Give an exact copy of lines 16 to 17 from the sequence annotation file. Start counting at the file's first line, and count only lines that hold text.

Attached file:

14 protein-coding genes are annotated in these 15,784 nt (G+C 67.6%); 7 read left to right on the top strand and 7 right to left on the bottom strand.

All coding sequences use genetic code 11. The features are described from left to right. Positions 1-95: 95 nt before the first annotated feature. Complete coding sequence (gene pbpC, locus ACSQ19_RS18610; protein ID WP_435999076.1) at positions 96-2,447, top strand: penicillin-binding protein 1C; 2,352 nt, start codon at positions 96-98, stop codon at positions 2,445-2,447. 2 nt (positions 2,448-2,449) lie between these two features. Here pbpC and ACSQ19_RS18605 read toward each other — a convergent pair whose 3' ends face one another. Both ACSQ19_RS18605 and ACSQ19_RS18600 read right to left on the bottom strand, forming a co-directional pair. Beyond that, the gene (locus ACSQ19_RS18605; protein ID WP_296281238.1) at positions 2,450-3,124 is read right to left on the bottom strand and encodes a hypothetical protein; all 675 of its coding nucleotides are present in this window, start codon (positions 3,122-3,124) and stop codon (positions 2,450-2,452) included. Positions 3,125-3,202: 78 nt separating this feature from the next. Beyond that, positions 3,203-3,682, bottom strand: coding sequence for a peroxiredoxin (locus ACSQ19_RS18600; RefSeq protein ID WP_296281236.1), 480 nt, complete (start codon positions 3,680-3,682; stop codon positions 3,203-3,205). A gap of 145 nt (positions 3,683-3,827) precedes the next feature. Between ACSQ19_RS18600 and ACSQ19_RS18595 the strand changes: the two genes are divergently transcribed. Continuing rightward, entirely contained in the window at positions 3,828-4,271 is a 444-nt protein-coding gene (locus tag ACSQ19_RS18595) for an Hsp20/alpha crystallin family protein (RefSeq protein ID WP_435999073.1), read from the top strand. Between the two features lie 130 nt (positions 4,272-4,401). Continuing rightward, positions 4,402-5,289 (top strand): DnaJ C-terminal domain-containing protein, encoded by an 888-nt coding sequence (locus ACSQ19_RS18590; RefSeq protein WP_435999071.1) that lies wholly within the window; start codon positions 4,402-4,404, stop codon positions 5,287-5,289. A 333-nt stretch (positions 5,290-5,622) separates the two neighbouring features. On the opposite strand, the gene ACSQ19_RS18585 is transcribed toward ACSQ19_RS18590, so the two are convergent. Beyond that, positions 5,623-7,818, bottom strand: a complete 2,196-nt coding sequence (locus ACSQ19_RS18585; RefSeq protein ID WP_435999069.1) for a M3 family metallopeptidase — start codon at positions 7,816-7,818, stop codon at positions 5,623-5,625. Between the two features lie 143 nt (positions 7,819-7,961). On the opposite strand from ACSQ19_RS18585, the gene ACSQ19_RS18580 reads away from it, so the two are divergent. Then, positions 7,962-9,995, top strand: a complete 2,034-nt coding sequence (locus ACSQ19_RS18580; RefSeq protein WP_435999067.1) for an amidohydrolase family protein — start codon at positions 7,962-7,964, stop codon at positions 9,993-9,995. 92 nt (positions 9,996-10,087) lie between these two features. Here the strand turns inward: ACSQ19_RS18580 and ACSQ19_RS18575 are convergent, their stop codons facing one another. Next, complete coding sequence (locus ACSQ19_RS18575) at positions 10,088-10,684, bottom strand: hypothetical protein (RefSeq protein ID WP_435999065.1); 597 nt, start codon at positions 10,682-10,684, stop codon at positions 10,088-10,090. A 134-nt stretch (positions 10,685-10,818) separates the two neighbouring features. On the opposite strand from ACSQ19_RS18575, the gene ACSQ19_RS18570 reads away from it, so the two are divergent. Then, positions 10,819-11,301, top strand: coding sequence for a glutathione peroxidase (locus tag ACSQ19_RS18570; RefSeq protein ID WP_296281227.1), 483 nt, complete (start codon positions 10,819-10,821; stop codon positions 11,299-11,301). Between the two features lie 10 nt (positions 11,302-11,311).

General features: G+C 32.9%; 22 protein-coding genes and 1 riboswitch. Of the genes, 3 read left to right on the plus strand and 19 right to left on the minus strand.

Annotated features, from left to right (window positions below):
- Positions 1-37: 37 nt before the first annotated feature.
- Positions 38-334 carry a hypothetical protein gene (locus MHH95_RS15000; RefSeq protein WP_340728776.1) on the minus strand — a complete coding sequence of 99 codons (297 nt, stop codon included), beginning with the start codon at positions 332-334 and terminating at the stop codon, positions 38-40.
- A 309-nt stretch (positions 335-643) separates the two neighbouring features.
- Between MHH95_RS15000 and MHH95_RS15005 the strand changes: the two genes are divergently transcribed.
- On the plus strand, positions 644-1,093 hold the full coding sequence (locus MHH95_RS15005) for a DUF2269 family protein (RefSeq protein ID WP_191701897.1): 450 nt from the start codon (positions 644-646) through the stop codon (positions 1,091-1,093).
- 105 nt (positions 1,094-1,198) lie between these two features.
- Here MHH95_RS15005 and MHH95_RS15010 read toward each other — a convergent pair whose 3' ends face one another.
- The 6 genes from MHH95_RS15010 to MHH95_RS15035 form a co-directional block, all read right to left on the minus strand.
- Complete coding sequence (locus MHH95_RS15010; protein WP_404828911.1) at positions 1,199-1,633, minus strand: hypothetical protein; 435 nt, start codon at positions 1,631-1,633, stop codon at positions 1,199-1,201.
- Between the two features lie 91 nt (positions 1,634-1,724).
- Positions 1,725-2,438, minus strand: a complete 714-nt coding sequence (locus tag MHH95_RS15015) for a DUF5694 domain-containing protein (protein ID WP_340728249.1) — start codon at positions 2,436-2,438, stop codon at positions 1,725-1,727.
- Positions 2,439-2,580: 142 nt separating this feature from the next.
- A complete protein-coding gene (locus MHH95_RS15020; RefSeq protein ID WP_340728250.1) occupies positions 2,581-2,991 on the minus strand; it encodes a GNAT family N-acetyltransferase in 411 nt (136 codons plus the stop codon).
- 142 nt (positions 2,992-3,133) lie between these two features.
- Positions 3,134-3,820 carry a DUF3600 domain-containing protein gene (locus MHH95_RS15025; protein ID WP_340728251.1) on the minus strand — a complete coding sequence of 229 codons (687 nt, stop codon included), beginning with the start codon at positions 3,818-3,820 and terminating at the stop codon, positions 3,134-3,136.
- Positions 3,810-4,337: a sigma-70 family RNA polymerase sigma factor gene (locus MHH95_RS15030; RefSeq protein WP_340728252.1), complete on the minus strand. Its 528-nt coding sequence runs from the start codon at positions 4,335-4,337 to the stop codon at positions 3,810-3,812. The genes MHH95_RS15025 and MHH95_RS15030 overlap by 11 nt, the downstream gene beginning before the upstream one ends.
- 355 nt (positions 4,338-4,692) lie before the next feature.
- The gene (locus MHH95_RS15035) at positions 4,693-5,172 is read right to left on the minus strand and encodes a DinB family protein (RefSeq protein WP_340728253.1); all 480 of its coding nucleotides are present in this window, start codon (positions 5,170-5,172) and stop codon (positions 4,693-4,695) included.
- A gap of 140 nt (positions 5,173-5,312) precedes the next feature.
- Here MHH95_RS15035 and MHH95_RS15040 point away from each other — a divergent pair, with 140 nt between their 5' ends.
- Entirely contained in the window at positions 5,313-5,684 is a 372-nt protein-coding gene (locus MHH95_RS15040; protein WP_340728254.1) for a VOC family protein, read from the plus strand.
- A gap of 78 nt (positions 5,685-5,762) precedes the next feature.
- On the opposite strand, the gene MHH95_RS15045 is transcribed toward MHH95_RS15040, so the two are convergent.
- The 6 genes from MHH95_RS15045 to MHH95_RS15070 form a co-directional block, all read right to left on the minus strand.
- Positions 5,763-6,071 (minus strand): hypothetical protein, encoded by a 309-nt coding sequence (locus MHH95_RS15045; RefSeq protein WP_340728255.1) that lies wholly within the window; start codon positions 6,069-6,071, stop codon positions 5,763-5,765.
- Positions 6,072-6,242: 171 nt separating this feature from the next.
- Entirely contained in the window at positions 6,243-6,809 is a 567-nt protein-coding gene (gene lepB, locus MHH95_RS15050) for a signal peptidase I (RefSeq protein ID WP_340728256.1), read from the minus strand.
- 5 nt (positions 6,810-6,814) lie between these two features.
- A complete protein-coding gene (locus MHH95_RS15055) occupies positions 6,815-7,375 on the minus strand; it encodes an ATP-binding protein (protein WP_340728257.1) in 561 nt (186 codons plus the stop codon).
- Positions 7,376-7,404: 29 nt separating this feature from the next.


- Positions 2,439-2,580: 142 nt separating this feature from the next.
- A complete protein-coding gene (locus MHH95_RS15020; RefSeq protein ID WP_340728250.1) occupies positions 2,581-2,991 on the minus strand; it encodes a GNAT family N-acetyltransferase in 411 nt (136 codons plus the stop codon).